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Tenkai-ji

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  • Established: c. 1450-1456
  • Other Names: 妙高山 (Myoukou-zan)
  • Japanese/Okinawan: 天界寺 (Tenkai-ji / Tinkei-ji)

Tenkai-ji was a Rinzai Zen temple in Shuri, the capital of the Ryûkyû Kingdom. It was one of three royal temples in the city, along with Engaku-ji and Tennô-ji.

The temple is said to have been founded by King Shô Taikyû around 1450-1456, and enshrined the unmarried princes and princesses of the Second Shô Dynasty, as well as holding the mortuary tablets of Kings Shô Taikyû and Shô Toku of the First Shô Dynasty. The founding abbot was the Zen master Keiin. The temple was destroyed in a fire in 1576, but was later reconstructed, the temple grounds covering an area of roughly 1,080 tsubo. A Kannon Hall, which came to be known as "Shuri Kannon-dô," was established a short distance away in 1616, as a branch temple of Tenkai-ji. It is today attached to the temple of Jigen-in.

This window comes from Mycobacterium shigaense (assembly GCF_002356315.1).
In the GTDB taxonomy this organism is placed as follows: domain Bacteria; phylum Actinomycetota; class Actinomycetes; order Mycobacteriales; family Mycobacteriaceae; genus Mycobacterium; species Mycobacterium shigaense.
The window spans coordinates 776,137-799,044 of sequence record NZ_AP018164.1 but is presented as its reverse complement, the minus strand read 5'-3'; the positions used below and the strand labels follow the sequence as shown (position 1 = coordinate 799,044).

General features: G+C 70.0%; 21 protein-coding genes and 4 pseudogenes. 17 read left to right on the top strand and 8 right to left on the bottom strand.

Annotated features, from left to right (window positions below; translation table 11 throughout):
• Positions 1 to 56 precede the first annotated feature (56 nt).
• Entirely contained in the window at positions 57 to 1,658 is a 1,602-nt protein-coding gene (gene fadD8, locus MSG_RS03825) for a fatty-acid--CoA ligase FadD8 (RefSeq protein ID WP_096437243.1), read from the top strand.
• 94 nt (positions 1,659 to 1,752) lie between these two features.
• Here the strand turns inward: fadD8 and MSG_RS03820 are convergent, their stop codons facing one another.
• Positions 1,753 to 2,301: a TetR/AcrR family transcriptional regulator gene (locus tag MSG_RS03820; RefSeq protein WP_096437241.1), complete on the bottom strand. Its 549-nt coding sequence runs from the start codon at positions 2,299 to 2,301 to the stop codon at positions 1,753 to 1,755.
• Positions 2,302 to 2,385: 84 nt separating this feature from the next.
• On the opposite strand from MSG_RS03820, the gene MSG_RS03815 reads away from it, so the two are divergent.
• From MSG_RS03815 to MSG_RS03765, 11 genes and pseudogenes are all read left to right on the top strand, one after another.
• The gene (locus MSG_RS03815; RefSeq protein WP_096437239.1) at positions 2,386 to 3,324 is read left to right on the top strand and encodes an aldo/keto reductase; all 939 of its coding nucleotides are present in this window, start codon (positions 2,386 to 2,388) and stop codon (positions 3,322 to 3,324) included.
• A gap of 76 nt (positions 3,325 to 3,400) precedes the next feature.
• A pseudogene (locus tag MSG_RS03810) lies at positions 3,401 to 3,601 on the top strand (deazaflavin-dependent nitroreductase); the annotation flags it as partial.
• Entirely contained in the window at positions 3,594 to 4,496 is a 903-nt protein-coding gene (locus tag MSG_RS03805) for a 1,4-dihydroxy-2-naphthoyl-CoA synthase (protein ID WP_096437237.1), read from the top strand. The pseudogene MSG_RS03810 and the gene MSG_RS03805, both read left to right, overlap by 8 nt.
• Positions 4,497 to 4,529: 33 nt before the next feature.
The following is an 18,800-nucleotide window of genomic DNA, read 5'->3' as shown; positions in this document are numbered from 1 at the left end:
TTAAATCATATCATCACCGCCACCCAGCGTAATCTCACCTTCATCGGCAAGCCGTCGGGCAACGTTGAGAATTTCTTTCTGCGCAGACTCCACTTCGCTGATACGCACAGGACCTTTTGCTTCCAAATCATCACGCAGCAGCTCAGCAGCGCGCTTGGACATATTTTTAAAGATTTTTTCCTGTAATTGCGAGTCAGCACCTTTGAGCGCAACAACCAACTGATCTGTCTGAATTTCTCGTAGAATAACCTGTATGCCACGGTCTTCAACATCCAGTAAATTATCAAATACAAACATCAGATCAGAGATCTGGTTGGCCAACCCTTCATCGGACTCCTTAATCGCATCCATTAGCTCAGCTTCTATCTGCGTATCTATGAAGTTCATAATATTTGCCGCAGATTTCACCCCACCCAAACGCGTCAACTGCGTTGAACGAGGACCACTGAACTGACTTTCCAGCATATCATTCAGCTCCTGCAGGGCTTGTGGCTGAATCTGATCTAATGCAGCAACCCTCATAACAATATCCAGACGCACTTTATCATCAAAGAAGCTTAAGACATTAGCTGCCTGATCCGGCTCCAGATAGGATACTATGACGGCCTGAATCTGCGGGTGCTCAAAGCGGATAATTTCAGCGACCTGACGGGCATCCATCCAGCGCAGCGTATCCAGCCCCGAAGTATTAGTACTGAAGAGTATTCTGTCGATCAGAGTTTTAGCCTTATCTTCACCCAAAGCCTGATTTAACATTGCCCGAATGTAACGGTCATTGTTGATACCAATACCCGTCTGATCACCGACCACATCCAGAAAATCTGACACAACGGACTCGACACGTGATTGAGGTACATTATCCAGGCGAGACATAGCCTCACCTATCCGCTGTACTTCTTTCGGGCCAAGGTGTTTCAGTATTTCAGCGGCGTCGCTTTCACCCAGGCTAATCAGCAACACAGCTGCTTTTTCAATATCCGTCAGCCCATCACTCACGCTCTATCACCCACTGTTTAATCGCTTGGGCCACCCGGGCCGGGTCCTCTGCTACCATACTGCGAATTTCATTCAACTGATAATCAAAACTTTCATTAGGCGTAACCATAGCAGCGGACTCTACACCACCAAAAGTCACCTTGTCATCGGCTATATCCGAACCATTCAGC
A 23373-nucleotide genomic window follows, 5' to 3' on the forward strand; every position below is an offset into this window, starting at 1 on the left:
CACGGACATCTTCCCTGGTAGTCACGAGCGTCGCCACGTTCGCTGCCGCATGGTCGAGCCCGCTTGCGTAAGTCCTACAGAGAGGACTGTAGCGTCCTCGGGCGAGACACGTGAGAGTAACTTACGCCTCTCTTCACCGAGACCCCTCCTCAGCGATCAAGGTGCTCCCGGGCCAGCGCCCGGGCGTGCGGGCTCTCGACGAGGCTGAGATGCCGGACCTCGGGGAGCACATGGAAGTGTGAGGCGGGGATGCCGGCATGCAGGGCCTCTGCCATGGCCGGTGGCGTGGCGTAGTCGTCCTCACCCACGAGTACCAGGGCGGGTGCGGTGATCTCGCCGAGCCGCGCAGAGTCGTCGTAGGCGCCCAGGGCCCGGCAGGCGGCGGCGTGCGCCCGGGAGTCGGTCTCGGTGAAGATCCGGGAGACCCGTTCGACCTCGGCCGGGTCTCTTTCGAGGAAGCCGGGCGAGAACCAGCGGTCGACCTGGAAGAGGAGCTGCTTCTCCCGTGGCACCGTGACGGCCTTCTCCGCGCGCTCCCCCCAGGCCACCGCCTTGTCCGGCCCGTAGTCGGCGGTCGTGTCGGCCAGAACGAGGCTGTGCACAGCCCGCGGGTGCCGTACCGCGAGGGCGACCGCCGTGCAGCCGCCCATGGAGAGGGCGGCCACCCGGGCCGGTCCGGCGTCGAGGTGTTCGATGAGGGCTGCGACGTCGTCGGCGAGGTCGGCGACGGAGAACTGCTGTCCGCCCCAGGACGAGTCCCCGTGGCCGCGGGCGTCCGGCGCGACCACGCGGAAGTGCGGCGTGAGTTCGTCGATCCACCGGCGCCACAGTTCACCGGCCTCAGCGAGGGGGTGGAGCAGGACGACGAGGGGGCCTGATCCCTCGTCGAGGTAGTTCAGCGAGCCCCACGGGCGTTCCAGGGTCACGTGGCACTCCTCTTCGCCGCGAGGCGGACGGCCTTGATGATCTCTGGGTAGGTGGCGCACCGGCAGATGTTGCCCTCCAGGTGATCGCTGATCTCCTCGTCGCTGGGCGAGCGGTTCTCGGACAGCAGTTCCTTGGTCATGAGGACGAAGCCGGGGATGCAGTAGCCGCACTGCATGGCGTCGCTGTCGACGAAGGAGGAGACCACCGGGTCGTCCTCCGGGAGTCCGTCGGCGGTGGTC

Following the overthrow of the kingdom, the temple was transformed around 1913 into the Mitunchi (三殿内), a shrine incorporating shrines of the three Ufanshitari (大阿母志良礼), high priestesses of Shuri, Gibo, and Makabe. This shrine was destroyed in the 1945 Battle of Okinawa, and the temple grounds became a residential area. However, when Shuri Castle was reconstructed in 1992, the former site of Tenkai-ji was incorporated into the Shurijo Castle Park. The temple has not been reconstructed, but a well dug in 1697 on the temple grounds does survive. The site is now home to a rest center and administrative building, and is identified as the former site of Tenkai-ji by a plaque.

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